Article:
Fit and frame

We’ve seen that, given a suitable crank length, fit is a combination of saddle height, setback and reach. Though some adjustment is possible by moving the saddle up and down in the frame and fore and aft on the seatpin, and by changing the stem, it is constrained by the size and geometry of the frame. Despite being the quoted 'frame size' the seat tube length is actually relatively unimportant as the saddle can be raised and lowered far more than it can be moved fore and aft. Far more fundamental are top tube length and the frame angle.


The angle that matters is the one that the seat tube makes with the horizontal as this determines where the centre of gravity and the knees are relative to the pedals.
For most of the population the thigh to lower leg length ratio is such that a seat angle of about 73 or 74 degrees will provide an orthodox, equilibrium position.

Tube Lengths

Frame size is always the seat tube length, though some manufacturers quote centre-to-centre and others centre to top. Though frame size has relatively little influence on saddle height it does determine the range of height difference possible between saddle and handlebars. Like for like, a smaller frame is typically stiffer, will normally have a have a shorter top tube and, for reasons that we'll move onto, will probably have a steeper frame angle.

The top tube length is very important. While the saddle height is quickly and easily adjusted the reach can only be adjusted by swapping the stem (i.e. buying a different one). Stems come in a range of sizes from 4cm to 15cm - but a stem that's disproportionately long or short for the frame can adversely affect the way the bike handles.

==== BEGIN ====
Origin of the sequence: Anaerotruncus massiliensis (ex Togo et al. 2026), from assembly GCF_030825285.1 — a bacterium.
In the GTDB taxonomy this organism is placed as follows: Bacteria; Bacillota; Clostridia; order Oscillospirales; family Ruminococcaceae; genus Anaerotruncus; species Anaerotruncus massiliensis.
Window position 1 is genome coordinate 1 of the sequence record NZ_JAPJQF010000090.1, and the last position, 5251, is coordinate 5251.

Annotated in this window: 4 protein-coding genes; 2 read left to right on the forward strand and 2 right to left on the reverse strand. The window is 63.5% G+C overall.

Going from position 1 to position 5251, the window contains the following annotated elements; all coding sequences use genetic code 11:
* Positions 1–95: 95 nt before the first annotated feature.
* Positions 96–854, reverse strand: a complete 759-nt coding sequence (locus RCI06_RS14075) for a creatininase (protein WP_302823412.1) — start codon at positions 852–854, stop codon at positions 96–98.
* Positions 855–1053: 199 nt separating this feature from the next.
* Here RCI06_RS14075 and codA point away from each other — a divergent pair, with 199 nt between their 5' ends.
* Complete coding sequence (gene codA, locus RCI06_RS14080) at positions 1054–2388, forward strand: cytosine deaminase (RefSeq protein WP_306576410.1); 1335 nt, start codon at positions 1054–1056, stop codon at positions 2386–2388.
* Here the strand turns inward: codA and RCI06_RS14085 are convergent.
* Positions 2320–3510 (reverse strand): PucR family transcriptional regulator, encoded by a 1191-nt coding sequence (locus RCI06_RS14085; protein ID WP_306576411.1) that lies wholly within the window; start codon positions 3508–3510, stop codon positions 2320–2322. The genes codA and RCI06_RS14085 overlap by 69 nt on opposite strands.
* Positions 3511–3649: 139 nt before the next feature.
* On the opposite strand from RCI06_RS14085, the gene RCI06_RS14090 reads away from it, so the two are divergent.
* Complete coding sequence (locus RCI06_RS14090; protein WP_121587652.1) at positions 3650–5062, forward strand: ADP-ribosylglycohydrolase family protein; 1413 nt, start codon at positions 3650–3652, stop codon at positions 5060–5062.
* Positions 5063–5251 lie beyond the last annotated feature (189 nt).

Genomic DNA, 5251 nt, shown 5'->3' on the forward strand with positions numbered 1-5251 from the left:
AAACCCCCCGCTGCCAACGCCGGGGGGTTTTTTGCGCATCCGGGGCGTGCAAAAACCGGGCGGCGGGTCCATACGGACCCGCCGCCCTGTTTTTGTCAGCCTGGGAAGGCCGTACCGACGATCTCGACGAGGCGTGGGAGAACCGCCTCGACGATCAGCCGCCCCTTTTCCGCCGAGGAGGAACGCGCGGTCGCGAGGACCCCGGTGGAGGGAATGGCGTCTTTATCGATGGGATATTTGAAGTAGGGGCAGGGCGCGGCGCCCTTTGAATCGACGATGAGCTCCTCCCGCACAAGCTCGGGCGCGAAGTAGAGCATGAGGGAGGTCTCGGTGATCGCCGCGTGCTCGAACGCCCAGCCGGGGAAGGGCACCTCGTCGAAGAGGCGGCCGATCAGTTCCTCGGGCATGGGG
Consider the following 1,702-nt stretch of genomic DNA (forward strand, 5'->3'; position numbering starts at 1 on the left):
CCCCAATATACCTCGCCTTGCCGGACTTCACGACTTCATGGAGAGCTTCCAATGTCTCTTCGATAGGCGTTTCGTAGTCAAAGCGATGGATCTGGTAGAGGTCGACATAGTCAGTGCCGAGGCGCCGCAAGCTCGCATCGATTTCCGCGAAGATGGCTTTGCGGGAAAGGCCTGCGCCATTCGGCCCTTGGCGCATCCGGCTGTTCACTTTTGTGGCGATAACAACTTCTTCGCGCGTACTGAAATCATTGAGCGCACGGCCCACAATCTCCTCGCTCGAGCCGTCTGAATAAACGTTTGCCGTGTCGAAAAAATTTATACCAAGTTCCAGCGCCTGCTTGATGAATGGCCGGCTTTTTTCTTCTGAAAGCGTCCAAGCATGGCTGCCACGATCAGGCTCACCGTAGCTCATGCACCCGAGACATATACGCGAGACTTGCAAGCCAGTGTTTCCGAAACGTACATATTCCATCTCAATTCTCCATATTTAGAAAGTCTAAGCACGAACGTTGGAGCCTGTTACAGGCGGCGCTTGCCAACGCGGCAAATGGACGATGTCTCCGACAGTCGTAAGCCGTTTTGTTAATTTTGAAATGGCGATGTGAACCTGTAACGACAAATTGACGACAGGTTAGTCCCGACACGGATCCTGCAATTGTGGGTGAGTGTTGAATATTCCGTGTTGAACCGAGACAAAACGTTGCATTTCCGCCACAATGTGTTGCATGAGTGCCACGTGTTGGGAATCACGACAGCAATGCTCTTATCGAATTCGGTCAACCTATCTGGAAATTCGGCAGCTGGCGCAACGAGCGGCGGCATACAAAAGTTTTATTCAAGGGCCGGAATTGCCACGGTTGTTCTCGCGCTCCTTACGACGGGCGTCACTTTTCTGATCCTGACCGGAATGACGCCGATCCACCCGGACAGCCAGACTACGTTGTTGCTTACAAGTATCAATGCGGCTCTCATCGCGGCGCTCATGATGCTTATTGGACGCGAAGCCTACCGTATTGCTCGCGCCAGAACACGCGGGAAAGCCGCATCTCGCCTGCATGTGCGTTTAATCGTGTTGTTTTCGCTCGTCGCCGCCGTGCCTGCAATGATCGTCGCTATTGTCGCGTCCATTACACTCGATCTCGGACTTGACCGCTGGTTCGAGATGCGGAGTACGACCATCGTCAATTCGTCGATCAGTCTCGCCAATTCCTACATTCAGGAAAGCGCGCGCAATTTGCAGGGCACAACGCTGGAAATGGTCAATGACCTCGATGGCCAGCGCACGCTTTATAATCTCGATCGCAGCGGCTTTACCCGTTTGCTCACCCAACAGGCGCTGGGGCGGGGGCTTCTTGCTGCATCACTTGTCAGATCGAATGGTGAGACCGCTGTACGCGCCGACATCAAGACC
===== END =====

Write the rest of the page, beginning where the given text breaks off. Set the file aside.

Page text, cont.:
“Size, angle, toptube”

A frame can be specified to fit in terms of size, angle and toptube. These three match up with saddle height, setback and reach. A good frame builder will know how to build the rest of the frame to retain the correct balance and performance.

Compact Frames

Since I originally wrote this there has been an almost universal shift from horzontal to sloping top tubes. For fitting and measurement purposes 'top tube' length always still refers to the horizontal equivalent and 'size', when given as a number of centimetres, to the 'horizontal equivalent' size. In some cases compact frames are simply sold as Small, Medium, Large.

Stack and Reach

A very positive improvement in frame geometry specification (again since I originally wrote this item) has been the adoption of 'Stack and Reach'. Unfortunately 'reach' in this context is different from the traditional use of the term (as I've used it so far). As you can see from the diagram below, stack and reach are the co-ordinates of the top of the head tube. Describing frames using angle, stack and reach makes a lot of sense as compact frames can be precisely measured and compared.


'Sportif' Frames

Traditional off-the-peg sports frames derive from racing bikes. Most bike racers start cycling young and develop the strength and flexibility to ride comfortably in a low, aerodynamic position. Cyclists less concerned about speed, traditionally described as 'cycle tourists', typically bought bikes with shorter top tubes and longer head tubes to give themselves a more upright position. However, touring bikes are normally heavy and distinctly un-sexy! With the increasing popularity of sportif (or sportive) rides, and large numbers of adults taking up cycling, bike manufacturers now meet the needs of people who do not have the flexibility to be comfortable on a bike with racing geometry, but who still want a lightweight, high-performance bike, with 'Sportive bikes'.

Sportive frames have short top tubes and long head tubes (short reach, high stack)

Locations of visitors to this page